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BRIDGEPORT –A cool breeze blows through the second-floor window of what soon will be a spacious one-bedroom apartment in the first downtown construction since 1989.

The air helps ease the humid summer air and transforms the structure under construction at the corner of Fairfield Avenue and Lafayette Boulevard into a relaxed and cool haven.

Although the space is full of pipes, cement and dirt, it is easy to imagine waking up in one of the 84 apartments, featuring stone kitchen countertops and walk-in closets, and opening a window overlooking a grassy courtyard or Bijou Square’s restaurant row.

Developer Phil Kuchma’s $23 million project has been moving at full speed since April, when workers returned to the construction site after they were forced to halt more than a year ago because of financing woes tied to the country’s economic meltdown.

Bricks of varying shades break up the massive structure’s facade, making it appear as though it were several connected buildings. Soon, the turret, a small tower on top of the building, will be fashioned with white metal and lit up nightly, along with the six retail storefronts.

“Buildings should be lit up so they add to the streetlight,” Kuchma said.

A wine shop and a retail store marketing artisan products, including furniture, household goods and clothing, expected to open this fall will be the building’s first tenants. An upscale unisex salon soon will follow.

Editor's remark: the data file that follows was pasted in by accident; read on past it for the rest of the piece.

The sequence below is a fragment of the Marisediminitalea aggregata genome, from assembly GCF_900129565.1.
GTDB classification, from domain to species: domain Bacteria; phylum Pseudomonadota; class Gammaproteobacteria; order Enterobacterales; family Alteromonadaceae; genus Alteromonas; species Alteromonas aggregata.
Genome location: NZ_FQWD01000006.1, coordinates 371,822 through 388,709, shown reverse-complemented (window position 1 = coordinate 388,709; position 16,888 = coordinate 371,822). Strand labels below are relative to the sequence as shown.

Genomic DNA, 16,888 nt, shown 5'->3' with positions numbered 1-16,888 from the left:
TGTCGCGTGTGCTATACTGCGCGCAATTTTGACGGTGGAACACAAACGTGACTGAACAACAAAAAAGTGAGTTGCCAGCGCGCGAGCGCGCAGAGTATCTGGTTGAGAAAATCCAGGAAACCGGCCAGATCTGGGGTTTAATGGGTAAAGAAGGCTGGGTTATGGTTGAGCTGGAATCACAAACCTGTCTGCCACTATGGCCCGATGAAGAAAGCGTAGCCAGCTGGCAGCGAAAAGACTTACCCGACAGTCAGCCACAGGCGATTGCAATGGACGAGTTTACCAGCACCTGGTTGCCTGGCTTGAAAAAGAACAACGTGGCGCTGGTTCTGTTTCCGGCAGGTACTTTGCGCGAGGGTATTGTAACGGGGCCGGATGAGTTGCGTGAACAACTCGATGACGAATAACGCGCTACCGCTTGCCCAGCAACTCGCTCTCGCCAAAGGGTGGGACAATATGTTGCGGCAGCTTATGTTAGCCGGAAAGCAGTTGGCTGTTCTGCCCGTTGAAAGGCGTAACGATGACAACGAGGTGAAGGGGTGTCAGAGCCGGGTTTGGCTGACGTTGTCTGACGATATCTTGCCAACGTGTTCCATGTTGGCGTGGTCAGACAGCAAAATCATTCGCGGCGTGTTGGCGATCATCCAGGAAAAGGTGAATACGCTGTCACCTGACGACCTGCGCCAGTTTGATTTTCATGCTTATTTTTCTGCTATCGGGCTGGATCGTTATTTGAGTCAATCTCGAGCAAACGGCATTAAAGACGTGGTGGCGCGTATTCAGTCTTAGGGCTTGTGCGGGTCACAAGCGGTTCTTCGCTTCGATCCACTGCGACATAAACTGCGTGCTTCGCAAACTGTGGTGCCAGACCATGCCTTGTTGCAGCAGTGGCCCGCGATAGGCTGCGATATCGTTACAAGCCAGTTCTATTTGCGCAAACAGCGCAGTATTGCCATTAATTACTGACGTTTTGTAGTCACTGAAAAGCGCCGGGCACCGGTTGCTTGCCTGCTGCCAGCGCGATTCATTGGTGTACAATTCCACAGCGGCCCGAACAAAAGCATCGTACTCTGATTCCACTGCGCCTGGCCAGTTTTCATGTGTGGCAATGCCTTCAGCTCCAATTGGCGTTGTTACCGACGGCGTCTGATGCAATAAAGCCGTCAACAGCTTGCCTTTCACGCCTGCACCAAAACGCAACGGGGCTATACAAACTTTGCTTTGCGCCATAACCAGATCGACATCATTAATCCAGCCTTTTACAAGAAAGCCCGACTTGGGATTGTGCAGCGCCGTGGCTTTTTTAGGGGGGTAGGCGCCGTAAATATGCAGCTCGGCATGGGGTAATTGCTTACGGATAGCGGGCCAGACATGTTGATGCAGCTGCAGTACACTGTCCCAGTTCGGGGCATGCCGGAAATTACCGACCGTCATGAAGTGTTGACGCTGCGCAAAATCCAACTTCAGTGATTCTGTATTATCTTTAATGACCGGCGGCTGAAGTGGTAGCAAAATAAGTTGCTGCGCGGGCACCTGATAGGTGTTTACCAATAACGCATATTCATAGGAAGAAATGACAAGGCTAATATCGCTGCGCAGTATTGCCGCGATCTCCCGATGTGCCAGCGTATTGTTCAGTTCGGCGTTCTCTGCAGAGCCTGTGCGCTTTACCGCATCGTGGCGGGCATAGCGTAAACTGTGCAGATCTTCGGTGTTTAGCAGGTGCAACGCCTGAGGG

In November, residents will begin moving into the one- and two-bedroom units — ranging in size from 800 to 1,260 square feet — paying monthly rents from $915 to $1,675, not including utilities.

Eleven apartments will be affordable units for families with a combined income of $40,000 a year or less. Those will rent from $750 to $1,130 a month. Kuchma noted that despite the delays and the decision to rent what initially were to be condominium units, nothing about the project has changed.

“We didn’t reduce the quality of anything,” he said. “We’ve spent money on things here that will make it long-lasting and sustainable. We are building a high-quality building people will be proud to look at and live in for a long time.”

Originally posted by Connecticut Post, Keila Torres, Staff Writer: